I wouldnt go to drilling if you paid me OIMs wages! Drill rigs are dirty manky things with a safety attitude that leaves a lot to be desired. My bro who works drill crew (im on a production fpso) has encountered some crazy mental attitudes offshore. There are plenty of other engineering roles offshore to be considered.
They say in our industry that its safety first. My arse it is! Only if it doesn't get in the way of production and a drill rig is worse than any production platform.
What the lads have said above is true about the skills shortage though. The average offshore worker in the UK is 52 years old. Going from a desk job in IT to offshore will be very hard though. Particularly at your age as you have no offshore experience or anything you can relate to the offshore sector at all unless you fancy using that degree to become a chemist offshore? By the time you finish an open learning/part time degree you could be 44-45. I remember trying to get a start when I was 18-19 and was phoning companies and had sent my CV out to god know how many places. For 6 months twice a week I phoned these people and kept on getting told the same, "sorry but you have no offshore experience" I had to join the merchant navy and qualify as a marine engineer that way before I got a start as what they are ideally looking for is people who are used to manual labour, long hours and shitty working conditions.
I feel as if I'm shooting you down in flames here as I write this lying in my bunk waiting for my smelly cabin mate who snores to bounce in the door imminently Working offshore people think that you're loaded and that you get fed brilliantly and that its an exciting job and its cool. You get paid OK for what you have to deal with sometimes. Sometimes it can be proper shitty. You eat sleep work and sh1t. That's it game over. As I'm sure you've seen on the news yet another chopper has gone down. Enough said there. You are working in a very dangerous environment where you have to rely on other people doing there jobs safely so that you don't die. Now when I say that there are people that I wouldn't employ to stack shelves in Asda and Tesco out here, I mean it. Dangerous Cowboys, that is all i need to say. And you could be sharing a cabin with these people. They smell, they snore, their personal hygiene might not be the best, they snore, they're ****ts, they snore! You're cabin is a small box. You might have to share a toilet and shower with 4 other people who could all be smelly and dirty which is more than likely on a drill rig. The food in some places is horrendous. I've been places where its been deep fried everything with chips.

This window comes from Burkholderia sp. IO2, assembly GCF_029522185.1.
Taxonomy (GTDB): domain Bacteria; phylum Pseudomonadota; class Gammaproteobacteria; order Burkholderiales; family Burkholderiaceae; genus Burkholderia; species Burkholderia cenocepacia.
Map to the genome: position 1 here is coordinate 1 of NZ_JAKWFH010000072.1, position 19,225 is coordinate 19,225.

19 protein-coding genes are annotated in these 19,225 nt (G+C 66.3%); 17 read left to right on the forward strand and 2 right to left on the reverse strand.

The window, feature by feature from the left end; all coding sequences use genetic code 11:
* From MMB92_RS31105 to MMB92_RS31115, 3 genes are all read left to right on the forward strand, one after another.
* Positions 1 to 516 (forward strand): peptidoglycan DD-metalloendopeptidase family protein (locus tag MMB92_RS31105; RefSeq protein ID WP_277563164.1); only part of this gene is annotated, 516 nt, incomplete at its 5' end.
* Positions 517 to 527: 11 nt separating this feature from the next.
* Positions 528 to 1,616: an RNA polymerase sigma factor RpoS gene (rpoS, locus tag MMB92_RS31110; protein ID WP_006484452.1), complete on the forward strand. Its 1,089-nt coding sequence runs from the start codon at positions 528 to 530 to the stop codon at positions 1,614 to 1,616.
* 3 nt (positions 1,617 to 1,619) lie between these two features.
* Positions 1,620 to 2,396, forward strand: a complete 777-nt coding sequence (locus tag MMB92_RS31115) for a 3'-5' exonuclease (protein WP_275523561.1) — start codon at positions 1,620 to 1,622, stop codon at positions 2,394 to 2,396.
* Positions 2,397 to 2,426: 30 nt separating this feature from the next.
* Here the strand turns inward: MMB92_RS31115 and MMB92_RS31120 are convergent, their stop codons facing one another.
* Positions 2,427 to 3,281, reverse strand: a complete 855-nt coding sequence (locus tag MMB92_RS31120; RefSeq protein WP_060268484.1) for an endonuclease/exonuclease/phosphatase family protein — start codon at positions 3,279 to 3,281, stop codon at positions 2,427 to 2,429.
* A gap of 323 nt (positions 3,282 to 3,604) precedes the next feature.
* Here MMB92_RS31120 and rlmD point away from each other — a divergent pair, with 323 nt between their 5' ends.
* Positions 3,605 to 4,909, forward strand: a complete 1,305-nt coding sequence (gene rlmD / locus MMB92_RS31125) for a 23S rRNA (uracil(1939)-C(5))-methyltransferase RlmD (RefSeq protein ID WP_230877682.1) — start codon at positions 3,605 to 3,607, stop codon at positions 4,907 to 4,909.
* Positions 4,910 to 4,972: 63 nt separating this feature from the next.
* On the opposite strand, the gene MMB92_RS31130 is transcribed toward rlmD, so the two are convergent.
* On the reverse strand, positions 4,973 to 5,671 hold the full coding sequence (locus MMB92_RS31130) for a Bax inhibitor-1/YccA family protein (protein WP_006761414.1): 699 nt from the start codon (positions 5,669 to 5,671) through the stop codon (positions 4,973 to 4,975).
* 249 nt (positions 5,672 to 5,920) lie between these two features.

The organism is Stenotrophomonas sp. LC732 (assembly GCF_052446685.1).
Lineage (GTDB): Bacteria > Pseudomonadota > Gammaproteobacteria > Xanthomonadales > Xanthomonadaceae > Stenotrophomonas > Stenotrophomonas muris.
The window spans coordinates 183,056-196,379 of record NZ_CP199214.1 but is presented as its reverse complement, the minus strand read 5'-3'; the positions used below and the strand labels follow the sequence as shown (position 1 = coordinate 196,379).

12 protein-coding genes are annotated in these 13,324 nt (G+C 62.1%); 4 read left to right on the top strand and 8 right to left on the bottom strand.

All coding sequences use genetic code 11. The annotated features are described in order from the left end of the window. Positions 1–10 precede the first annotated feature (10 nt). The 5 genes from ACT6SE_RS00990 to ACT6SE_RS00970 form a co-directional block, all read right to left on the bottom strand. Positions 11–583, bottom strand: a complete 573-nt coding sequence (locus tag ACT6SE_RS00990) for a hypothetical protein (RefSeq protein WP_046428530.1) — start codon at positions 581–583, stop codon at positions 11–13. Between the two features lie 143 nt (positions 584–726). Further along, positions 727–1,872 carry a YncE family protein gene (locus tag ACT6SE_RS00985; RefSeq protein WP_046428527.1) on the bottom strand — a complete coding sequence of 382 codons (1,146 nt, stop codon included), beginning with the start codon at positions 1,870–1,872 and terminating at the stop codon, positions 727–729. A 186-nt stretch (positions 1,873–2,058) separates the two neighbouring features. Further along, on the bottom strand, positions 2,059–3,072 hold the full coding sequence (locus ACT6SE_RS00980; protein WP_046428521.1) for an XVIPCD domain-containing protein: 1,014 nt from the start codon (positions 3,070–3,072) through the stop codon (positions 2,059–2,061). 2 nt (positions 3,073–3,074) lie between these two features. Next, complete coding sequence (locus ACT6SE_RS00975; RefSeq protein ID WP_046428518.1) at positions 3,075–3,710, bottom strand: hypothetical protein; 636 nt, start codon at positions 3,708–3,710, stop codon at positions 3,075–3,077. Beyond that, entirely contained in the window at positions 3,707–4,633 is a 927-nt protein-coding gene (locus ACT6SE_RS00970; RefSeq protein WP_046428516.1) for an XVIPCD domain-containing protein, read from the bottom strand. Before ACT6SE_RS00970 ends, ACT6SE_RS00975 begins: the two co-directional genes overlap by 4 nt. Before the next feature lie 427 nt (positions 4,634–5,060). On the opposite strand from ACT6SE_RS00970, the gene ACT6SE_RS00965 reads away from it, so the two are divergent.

You could be working on bits of kit that are falling to bits. They don't care about preventative maintenance offshore. They run it till destruction! And then worry about fixing it. I've been on this rig for 6 months now and in that time we've had 2 transformers going on fire, operators not setting up compressors right so that they have seized, they've not checked that pumps are lined up right and GRE pipework has exploded which if there was anyone nearby could have caused serious injury, operations technicians swearing blind that they flushed and drained that pump through yet when you break containment and your standing there with your mask on the Benzene meter rockets up to over 50ppm and that clown of a technician still thinks its OK to stand about there without a mask on despite you telling him he's stupid and should move. >5ppm breathing apparatus should be used FYI and Benzene is easily absorbed through the skin and causes cancer.
You have to be away from your family at times where things are going on that need your attention. You will miss birthdays and important social and family events, birthdays, funerals, kids learning to ride bikes, talk etc etc. You could end up being invited to a Xmas and new year party on an oil rig, that's a barrel of laughs that is!
And these are just a few things to consider. Having said all that though I couldn't ever work onshore and a job in an office is my idea of hell and admittedly I get a certain degree of satisfaction from knowing that not everyone could do my job.
Think very carefully though before you make any decisions.
The chemist route might be your easiest option instead of waiting to complete another degree and from what I've seen its a pretty cushy number as well.
Best of luck to you though bud whatever you decide and I hope I've not been to pessimistic for you as I have just tried to be honest